"In the fall of 1999, the drug giant SmithKline Beecham secretly began a study to find out if its diabetes medicine, Avandia, was safer for the heart than a competing pill, Actos, made by Takeda ... instead of publishing the results, the company spent the next 11 years trying to cover them up..."
"A Food and Drug Administration advisory committee Tuesday recommended that the agency withdraw its marketing approval of the blockbuster cancer drug Avastin for treating breast cancer, concluding that new trials showed no apparent benefit from the drug. ... The new studies presented to the panel failed to confirm those initial findings. The progression-free survival improved by as little as a month and, again, overall survival did not improve. In fact, because of complications from the drug, survival was actually slightly less for some women. ... In a statement released Tuesday, the drug's manufacturer, Roche subsidiary Genentech, said it stood by the data it presented to the FDA and that it believed Avastin 'should continue to be an option for patients with this incurable disease.' "
Get that? So the drug not only fails to significantly improve your chances of survival, but it also has side effects that can hasten your death, and make life miserable with symptoms like high blood pressure and fatigue. But the company still thinks patients should be taking it. Why? Because there is only one relevant motivating factor here: profit. Patients be damned, we want to keep raking in our billions on this drug.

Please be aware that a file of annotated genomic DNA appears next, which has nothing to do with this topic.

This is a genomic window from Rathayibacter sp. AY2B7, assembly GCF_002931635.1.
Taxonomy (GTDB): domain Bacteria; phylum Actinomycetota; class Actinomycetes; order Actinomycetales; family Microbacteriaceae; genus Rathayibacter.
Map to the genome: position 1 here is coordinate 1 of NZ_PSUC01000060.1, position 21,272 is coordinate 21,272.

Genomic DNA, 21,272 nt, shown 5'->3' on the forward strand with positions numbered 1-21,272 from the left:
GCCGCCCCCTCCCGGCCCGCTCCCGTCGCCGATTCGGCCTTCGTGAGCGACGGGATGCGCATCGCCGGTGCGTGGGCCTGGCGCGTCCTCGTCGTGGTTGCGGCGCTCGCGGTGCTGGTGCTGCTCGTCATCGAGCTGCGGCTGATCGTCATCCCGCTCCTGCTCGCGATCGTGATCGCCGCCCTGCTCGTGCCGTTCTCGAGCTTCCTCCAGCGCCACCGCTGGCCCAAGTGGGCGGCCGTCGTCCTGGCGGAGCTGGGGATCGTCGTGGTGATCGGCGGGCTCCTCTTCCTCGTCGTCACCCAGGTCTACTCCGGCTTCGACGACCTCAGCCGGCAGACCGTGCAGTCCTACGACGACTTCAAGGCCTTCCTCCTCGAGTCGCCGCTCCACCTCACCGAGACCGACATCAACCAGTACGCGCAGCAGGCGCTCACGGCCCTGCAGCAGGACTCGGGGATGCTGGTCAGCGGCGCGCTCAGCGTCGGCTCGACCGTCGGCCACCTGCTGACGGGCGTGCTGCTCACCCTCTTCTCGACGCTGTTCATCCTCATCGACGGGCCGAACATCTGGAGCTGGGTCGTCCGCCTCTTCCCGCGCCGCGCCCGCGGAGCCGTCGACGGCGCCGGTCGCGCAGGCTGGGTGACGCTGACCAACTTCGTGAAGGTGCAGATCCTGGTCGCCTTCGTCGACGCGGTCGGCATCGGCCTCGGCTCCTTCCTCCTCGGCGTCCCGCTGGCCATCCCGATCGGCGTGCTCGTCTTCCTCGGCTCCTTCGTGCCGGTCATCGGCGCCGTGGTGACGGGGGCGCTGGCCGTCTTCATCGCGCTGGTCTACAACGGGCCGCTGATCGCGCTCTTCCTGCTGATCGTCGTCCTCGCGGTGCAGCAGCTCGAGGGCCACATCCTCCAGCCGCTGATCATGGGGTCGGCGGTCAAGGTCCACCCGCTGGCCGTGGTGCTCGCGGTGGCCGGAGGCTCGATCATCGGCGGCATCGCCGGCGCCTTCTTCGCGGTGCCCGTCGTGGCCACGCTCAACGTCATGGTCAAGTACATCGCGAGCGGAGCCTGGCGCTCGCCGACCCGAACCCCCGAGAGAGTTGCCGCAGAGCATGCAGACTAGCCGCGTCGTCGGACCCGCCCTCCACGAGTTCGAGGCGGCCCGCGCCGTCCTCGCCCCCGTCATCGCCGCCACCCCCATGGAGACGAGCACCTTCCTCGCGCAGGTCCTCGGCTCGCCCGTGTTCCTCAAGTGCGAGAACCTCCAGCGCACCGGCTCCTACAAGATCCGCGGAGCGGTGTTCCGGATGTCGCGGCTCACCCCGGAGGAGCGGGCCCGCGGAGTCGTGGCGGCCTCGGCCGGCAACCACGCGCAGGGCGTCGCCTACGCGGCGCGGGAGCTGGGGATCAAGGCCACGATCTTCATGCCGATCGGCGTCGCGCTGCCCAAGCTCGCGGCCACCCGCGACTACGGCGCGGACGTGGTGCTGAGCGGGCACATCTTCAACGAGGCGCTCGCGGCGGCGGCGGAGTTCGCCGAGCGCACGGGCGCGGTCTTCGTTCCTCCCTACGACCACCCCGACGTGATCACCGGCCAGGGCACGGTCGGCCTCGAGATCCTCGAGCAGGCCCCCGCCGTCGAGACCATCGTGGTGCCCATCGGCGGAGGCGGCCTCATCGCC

But beyond this feature of the pharmaceutical industrial complex is another disturbing trend. If you look at the way committee members vote in both the case of Avandia and Avastin, you'll see that nobody has clean hands here. In the case of Avandia, the claim has been made that committee members who voted against the continued use of the drug had economic interests in pharmaceutical companies with competing drugs, while those who voted for it held SmithKline stock. So nobody appeared to be voting on actual results in actual people's bodies and futures and lives. No, on both sides it was all about the money.
So to answer a few questions I've received by email, that's why I call it the pharmaceutical industrial complex. When economic interests are the driving force behind a system that ostensibly exists to benefit people but instead ends up harming them for the benefit of those who stand to profit from that system, you have an industrial complex that has a momentum of its own and that will run you and your loved ones over without batting an eye or losing a night's sleep. Because what are a few heart attacks and early deaths compared to billions of dollars?